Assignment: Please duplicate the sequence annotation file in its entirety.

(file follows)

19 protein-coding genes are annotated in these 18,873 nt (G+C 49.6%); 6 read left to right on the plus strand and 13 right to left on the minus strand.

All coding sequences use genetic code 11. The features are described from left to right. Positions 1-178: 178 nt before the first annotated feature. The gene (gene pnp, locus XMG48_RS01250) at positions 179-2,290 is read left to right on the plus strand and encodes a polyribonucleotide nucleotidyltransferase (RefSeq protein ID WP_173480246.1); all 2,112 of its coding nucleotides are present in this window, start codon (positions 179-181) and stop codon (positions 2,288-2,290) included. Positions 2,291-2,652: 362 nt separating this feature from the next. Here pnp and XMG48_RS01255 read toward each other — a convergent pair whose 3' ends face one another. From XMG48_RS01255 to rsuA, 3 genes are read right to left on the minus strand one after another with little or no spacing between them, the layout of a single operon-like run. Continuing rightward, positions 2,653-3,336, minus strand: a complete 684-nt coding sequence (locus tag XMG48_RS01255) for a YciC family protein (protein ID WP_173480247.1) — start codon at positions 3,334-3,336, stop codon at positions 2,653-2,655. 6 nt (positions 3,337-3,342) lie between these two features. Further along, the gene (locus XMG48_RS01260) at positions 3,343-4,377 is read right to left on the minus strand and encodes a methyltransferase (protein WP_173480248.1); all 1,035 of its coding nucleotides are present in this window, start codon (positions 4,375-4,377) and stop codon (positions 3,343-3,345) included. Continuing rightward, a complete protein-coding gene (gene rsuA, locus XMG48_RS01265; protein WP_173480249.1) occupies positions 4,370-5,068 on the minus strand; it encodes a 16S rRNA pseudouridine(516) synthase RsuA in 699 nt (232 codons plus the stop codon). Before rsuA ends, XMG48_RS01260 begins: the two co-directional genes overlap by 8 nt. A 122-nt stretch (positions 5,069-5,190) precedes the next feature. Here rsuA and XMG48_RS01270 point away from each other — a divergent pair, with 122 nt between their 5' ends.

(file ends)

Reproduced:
19 protein-coding genes are annotated in these 18,873 nt (G+C 49.6%); 6 read left to right on the plus strand and 13 right to left on the minus strand.

All coding sequences use genetic code 11. The features are described from left to right. Positions 1-178: 178 nt before the first annotated feature. The gene (gene pnp, locus XMG48_RS01250) at positions 179-2,290 is read left to right on the plus strand and encodes a polyribonucleotide nucleotidyltransferase (RefSeq protein ID WP_173480246.1); all 2,112 of its coding nucleotides are present in this window, start codon (positions 179-181) and stop codon (positions 2,288-2,290) included. Positions 2,291-2,652: 362 nt separating this feature from the next. Here pnp and XMG48_RS01255 read toward each other — a convergent pair whose 3' ends face one another. From XMG48_RS01255 to rsuA, 3 genes are read right to left on the minus strand one after another with little or no spacing between them, the layout of a single operon-like run. Continuing rightward, positions 2,653-3,336, minus strand: a complete 684-nt coding sequence (locus tag XMG48_RS01255) for a YciC family protein (protein ID WP_173480247.1) — start codon at positions 3,334-3,336, stop codon at positions 2,653-2,655. 6 nt (positions 3,337-3,342) lie between these two features. Further along, the gene (locus XMG48_RS01260) at positions 3,343-4,377 is read right to left on the minus strand and encodes a methyltransferase (protein WP_173480248.1); all 1,035 of its coding nucleotides are present in this window, start codon (positions 4,375-4,377) and stop codon (positions 3,343-3,345) included. Continuing rightward, a complete protein-coding gene (gene rsuA, locus XMG48_RS01265; protein WP_173480249.1) occupies positions 4,370-5,068 on the minus strand; it encodes a 16S rRNA pseudouridine(516) synthase RsuA in 699 nt (232 codons plus the stop codon). Before rsuA ends, XMG48_RS01260 begins: the two co-directional genes overlap by 8 nt. A 122-nt stretch (positions 5,069-5,190) precedes the next feature. Here rsuA and XMG48_RS01270 point away from each other — a divergent pair, with 122 nt between their 5' ends.